The Hong Kong government has banned several Lunar New Year fairs hosted by pro-democracy district councillors.
The government has announced a ban on dry goods, including political satire items, at Lunar New Year fairs citing public safety concerns. Several district groups had tried to host their own fairs ahead of new year’s day next Saturday.
Some members of the pro-Beijing Democratic Alliance for the Betterment and Progress of Hong Kong party, who lost the November election, have accused pro-democracy councillors of “serving their political stance” by using their powers to host and sponsor new year fairs.
Whampoa pro-democracy district councillors Kwan Ka-lun and Kwong Po-yin had planned a fair in the area starting on Saturday. They applied to host it at an empty space near the Hung Hom Ferry Pier.
But they said that, after negotiating with the Home Affairs Department, Transport Department, Food and Environmental Hygiene Department and other relevant departments, they failed to obtain a required “temporary places of public entertainment licence.”
They said the proposed fair would only last until 9pm, and they had planned to hire security guards, arrange first aid stations and buy insurance in order to allow the fair to take place.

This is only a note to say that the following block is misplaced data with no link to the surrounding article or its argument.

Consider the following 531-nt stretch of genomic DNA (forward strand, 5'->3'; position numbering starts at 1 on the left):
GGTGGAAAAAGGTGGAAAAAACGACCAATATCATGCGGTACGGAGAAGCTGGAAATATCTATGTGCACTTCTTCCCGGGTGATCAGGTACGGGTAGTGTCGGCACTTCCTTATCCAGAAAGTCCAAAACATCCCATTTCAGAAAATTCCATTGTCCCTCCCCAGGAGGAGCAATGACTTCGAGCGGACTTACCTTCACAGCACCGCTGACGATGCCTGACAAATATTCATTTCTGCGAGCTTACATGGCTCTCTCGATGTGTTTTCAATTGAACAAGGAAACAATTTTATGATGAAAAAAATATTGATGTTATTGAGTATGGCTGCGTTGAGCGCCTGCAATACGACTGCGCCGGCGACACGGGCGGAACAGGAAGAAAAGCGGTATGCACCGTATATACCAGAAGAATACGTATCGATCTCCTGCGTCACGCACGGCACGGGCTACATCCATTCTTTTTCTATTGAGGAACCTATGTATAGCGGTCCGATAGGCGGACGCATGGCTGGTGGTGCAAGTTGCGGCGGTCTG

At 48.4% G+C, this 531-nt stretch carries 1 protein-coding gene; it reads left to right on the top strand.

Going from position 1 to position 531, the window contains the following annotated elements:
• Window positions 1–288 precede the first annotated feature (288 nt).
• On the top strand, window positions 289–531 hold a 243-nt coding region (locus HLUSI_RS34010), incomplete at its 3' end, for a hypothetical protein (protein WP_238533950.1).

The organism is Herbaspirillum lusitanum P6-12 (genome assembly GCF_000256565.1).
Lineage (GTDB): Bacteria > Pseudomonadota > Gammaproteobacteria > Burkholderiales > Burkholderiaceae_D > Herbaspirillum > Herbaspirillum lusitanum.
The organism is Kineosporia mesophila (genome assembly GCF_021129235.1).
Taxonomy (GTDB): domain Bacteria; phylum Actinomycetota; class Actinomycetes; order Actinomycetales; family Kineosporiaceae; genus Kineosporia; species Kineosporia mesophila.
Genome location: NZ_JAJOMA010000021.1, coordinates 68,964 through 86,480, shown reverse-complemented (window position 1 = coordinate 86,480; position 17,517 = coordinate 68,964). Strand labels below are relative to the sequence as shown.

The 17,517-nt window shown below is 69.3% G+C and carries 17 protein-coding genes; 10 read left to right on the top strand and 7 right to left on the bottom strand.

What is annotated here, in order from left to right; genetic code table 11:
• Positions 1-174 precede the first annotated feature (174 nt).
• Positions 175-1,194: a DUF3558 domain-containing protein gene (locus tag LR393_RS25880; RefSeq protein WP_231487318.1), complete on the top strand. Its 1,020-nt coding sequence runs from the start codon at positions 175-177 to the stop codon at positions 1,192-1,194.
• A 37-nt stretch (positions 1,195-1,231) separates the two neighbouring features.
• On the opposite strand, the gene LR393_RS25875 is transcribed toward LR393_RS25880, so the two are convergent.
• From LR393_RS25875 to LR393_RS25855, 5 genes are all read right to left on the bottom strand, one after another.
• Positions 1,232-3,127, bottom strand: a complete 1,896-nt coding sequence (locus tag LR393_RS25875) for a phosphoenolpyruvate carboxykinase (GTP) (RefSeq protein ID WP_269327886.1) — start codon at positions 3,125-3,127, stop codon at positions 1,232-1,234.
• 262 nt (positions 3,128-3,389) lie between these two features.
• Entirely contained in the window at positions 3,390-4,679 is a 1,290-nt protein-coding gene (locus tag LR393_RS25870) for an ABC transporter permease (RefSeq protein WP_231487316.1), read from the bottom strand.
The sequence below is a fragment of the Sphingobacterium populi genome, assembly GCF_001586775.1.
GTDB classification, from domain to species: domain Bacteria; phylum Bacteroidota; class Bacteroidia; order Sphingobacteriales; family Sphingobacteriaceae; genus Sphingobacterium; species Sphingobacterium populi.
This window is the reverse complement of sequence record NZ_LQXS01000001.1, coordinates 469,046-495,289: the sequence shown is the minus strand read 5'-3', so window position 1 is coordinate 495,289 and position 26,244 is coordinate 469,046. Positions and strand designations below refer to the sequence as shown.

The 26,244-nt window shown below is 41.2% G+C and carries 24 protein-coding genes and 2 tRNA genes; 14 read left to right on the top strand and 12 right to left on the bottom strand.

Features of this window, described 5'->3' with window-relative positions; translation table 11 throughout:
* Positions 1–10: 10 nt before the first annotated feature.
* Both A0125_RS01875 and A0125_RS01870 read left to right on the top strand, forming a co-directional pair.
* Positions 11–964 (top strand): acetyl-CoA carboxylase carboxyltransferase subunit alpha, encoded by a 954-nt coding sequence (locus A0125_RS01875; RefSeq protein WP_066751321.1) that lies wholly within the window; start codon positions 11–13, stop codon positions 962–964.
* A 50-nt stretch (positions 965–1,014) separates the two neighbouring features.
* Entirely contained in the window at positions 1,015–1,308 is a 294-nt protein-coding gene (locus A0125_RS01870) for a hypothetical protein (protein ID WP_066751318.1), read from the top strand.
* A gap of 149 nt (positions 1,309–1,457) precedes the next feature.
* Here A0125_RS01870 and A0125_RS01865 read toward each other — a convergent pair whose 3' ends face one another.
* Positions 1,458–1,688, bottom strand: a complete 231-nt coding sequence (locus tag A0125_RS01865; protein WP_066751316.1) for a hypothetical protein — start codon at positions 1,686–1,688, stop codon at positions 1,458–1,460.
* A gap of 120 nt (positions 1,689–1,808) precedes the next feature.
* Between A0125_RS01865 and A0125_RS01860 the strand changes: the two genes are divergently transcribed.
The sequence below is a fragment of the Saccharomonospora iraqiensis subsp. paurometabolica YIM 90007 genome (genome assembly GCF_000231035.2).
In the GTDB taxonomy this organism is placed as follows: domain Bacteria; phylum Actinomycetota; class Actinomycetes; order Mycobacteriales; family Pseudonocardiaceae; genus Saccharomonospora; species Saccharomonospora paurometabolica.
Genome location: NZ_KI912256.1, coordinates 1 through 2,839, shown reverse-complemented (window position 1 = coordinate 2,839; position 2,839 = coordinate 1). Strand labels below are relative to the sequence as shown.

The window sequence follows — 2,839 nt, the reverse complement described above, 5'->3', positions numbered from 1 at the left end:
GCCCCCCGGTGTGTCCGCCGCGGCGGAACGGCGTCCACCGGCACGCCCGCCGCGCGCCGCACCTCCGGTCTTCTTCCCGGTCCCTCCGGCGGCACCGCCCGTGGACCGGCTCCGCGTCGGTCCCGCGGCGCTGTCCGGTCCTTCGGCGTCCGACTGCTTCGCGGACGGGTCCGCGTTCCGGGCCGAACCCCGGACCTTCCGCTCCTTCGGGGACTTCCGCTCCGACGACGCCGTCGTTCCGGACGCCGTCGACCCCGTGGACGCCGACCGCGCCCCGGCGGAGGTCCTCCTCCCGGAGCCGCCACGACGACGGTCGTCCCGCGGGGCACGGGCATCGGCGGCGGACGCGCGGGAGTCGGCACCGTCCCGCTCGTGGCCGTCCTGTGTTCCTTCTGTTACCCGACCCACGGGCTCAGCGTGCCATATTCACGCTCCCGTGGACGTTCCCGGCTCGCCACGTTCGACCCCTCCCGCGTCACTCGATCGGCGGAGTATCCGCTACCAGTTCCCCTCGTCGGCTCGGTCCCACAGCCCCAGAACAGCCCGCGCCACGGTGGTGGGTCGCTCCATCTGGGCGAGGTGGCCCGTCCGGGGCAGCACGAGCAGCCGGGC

“[I]t shows that the government is intentionally stripping residents of the opportunity to share joy with the community,” they said in a Facebook post on Thursday.
On Friday, Kwan and Kwong said that some of those who planned to run stalls at the fair decided to move the event to the nearby Nine Seafood Place, a seafood market in a shopping mall. The fair will be held between January 18 and 24, from 11:30am to 9pm daily.
In the Kwai Tsing area, district councillor Leung Kam-wai applied to use a space for a Lunar New Year fair and the plan was approved by the Housing Department. But the approval was later retracted on Wednesday after the department claimed that the fair had “commercial elements,” according to Leung.
Leung said he was forced to cancel the event after negotiating with the department over the past few days, and did not have time to secure other locations. He apologised to residents, people who applied to run stalls, and his supporters.
“The road ahead will be difficult but we hope to use different means to make our community and Hong Kong better,” he said on Facebook on Friday.
Central and Western district councillor Cheung Kai-yin also said the Food and Environmental Hygiene Department had been delaying its decision over whether to approve the licence application for a fair this Saturday and Sunday, forcing her to cancel the event. She said she would still host street stands to “have fun with residents.”
She said the slope on Centre Street had been used for events during new year and mid-autumn festival and the government had never rejected applications in the past. Usually, a licence would be approved at least a week beforehand.
“We have been answering all questions from the relevant departments. We are disappointed that the relevant department refused to approve the licence for this event,” she said.